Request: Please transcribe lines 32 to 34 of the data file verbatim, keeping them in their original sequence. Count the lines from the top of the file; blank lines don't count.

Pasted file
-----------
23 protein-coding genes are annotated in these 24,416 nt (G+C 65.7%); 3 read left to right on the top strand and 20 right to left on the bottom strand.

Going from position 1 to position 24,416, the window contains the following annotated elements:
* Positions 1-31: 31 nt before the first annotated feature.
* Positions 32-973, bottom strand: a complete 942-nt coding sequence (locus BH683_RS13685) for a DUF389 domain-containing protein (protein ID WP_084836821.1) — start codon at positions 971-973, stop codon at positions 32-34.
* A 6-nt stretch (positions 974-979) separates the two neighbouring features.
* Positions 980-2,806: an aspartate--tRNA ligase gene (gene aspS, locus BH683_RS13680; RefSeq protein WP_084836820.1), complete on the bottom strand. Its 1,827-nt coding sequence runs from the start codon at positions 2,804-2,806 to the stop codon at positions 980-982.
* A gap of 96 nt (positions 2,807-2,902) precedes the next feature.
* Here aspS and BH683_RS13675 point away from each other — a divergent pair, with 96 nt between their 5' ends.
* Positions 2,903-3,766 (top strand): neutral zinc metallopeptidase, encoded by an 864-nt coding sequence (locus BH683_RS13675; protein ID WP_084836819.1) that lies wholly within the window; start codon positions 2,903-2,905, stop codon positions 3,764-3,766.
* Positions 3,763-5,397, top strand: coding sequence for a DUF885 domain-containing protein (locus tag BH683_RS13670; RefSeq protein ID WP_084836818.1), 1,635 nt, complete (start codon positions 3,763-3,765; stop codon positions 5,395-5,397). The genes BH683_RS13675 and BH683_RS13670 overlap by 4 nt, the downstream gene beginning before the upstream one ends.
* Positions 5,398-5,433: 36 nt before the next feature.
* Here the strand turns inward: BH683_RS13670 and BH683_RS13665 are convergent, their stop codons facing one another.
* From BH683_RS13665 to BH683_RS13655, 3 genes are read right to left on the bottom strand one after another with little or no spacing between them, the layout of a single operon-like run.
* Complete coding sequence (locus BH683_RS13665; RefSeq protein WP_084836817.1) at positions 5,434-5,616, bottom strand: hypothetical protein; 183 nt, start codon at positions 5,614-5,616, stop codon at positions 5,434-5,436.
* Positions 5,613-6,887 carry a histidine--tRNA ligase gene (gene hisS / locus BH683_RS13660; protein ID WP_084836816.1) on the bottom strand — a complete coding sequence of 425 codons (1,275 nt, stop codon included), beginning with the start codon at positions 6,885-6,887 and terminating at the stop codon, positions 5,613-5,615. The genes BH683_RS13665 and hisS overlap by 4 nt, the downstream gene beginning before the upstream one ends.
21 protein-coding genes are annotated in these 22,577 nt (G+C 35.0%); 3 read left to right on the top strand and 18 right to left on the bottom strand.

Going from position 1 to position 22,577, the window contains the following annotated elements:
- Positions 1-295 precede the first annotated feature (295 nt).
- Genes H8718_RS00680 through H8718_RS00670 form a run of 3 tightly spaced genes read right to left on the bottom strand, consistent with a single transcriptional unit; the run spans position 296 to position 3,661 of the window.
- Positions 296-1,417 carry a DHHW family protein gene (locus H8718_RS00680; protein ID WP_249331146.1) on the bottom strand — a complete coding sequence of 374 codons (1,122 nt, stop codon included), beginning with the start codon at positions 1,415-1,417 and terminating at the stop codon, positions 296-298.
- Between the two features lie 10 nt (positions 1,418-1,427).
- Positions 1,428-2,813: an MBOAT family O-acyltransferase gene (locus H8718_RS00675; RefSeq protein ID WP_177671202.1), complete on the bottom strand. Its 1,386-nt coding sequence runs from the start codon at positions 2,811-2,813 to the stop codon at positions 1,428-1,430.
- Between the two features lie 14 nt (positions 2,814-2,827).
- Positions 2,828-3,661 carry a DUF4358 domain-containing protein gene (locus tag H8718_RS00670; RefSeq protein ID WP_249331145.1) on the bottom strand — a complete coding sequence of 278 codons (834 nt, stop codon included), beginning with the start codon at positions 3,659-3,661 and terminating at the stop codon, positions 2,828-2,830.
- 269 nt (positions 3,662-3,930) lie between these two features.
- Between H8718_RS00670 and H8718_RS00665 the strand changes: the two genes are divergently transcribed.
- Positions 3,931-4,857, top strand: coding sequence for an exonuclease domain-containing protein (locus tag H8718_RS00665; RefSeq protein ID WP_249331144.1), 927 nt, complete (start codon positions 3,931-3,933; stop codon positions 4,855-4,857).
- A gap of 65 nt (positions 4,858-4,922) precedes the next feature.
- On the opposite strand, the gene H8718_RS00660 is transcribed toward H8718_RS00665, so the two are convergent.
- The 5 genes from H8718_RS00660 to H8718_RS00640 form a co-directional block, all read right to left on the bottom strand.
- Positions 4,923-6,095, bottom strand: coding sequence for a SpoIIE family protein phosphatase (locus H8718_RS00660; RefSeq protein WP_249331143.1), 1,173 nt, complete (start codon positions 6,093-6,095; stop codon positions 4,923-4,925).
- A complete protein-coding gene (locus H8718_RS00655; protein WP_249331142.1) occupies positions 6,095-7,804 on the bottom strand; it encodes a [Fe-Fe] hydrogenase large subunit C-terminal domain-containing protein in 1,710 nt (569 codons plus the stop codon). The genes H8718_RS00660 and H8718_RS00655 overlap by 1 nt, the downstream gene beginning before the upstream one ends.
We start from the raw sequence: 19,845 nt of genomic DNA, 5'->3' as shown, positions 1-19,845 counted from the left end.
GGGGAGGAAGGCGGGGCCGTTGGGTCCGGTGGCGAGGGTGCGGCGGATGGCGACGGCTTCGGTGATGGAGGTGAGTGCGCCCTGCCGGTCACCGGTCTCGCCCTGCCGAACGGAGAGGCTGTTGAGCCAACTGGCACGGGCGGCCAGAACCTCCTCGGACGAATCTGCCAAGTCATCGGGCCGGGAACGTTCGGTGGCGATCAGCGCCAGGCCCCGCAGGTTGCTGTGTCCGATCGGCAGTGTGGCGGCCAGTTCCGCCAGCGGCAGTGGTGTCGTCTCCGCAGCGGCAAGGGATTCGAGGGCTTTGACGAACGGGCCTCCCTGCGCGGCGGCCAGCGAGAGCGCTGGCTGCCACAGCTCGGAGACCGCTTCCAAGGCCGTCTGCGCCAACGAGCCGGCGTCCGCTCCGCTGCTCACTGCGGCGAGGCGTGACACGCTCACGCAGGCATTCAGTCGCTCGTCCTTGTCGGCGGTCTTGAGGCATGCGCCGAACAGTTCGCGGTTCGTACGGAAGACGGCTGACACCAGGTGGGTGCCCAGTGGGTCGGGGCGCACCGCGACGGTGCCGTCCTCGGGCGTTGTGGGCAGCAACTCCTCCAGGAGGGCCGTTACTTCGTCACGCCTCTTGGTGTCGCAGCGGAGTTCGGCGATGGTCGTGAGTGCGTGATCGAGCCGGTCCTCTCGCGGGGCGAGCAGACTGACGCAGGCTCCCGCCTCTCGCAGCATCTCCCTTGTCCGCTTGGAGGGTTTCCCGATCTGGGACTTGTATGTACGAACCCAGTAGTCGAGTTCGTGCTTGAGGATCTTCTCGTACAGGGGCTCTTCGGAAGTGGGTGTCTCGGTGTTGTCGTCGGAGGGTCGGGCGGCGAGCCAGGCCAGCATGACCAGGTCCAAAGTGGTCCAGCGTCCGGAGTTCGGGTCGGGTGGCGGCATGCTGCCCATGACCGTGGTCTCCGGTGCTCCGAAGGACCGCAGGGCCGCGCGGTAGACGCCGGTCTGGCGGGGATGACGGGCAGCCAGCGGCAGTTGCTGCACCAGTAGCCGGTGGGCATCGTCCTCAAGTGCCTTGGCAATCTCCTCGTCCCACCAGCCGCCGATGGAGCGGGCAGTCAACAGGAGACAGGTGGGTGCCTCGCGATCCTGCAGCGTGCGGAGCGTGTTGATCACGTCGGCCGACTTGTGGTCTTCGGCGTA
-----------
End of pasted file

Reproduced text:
- A complete protein-coding gene (locus H8718_RS00655; protein WP_249331142.1) occupies positions 6,095-7,804 on the bottom strand; it encodes a [Fe-Fe] hydrogenase large subunit C-terminal domain-containing protein in 1,710 nt (569 codons plus the stop codon). The genes H8718_RS00660 and H8718_RS00655 overlap by 1 nt, the downstream gene beginning before the upstream one ends.
We start from the raw sequence: 19,845 nt of genomic DNA, 5'->3' as shown, positions 1-19,845 counted from the left end.
GGGGAGGAAGGCGGGGCCGTTGGGTCCGGTGGCGAGGGTGCGGCGGATGGCGACGGCTTCGGTGATGGAGGTGAGTGCGCCCTGCCGGTCACCGGTCTCGCCCTGCCGAACGGAGAGGCTGTTGAGCCAACTGGCACGGGCGGCCAGAACCTCCTCGGACGAATCTGCCAAGTCATCGGGCCGGGAACGTTCGGTGGCGATCAGCGCCAGGCCCCGCAGGTTGCTGTGTCCGATCGGCAGTGTGGCGGCCAGTTCCGCCAGCGGCAGTGGTGTCGTCTCCGCAGCGGCAAGGGATTCGAGGGCTTTGACGAACGGGCCTCCCTGCGCGGCGGCCAGCGAGAGCGCTGGCTGCCACAGCTCGGAGACCGCTTCCAAGGCCGTCTGCGCCAACGAGCCGGCGTCCGCTCCGCTGCTCACTGCGGCGAGGCGTGACACGCTCACGCAGGCATTCAGTCGCTCGTCCTTGTCGGCGGTCTTGAGGCATGCGCCGAACAGTTCGCGGTTCGTACGGAAGACGGCTGACACCAGGTGGGTGCCCAGTGGGTCGGGGCGCACCGCGACGGTGCCGTCCTCGGGCGTTGTGGGCAGCAACTCCTCCAGGAGGGCCGTTACTTCGTCACGCCTCTTGGTGTCGCAGCGGAGTTCGGCGATGGTCGTGAGTGCGTGATCGAGCCGGTCCTCTCGCGGGGCGAGCAGACTGACGCAGGCTCCCGCCTCTCGCAGCATCTCCCTTGTCCGCTTGGAGGGTTTCCCGATCTGGGACTTGTATGTACGAACCCAGTAGTCGAGTTCGTGCTTGAGGATCTTCTCGTACAGGGGCTCTTCGGAAGTGGGTGTCTCGGTGTTGTCGTCGGAGGGTCGGGCGGCGAGCCAGGCCAGCATGACCAGGTCCAAAGTGGTCCAGCGTCCGGAGTTCGGGTCGGGTGGCGGCATGCTGCCCATGACCGTGGTCTCCGGTGCTCCGAAGGACCGCAGGGCCGCGCGGTAGACGCCGGTCTGGCGGGGATGACGGGCAGCCAGCGGCAGTTGCTGCACCAGTAGCCGGTGGGCATCGTCCTCAAGTGCCTTGGCAATCTCCTCGTCCCACCAGCCGCCGATGGAGCGGGCAGTCAACAGGAGACAGGTGGGTGCCTCGCGATCCTGCAGCGTGCGGAGCGTGTTGATCACGTCGGCCGACTTGTGGTCTTCGGCGTA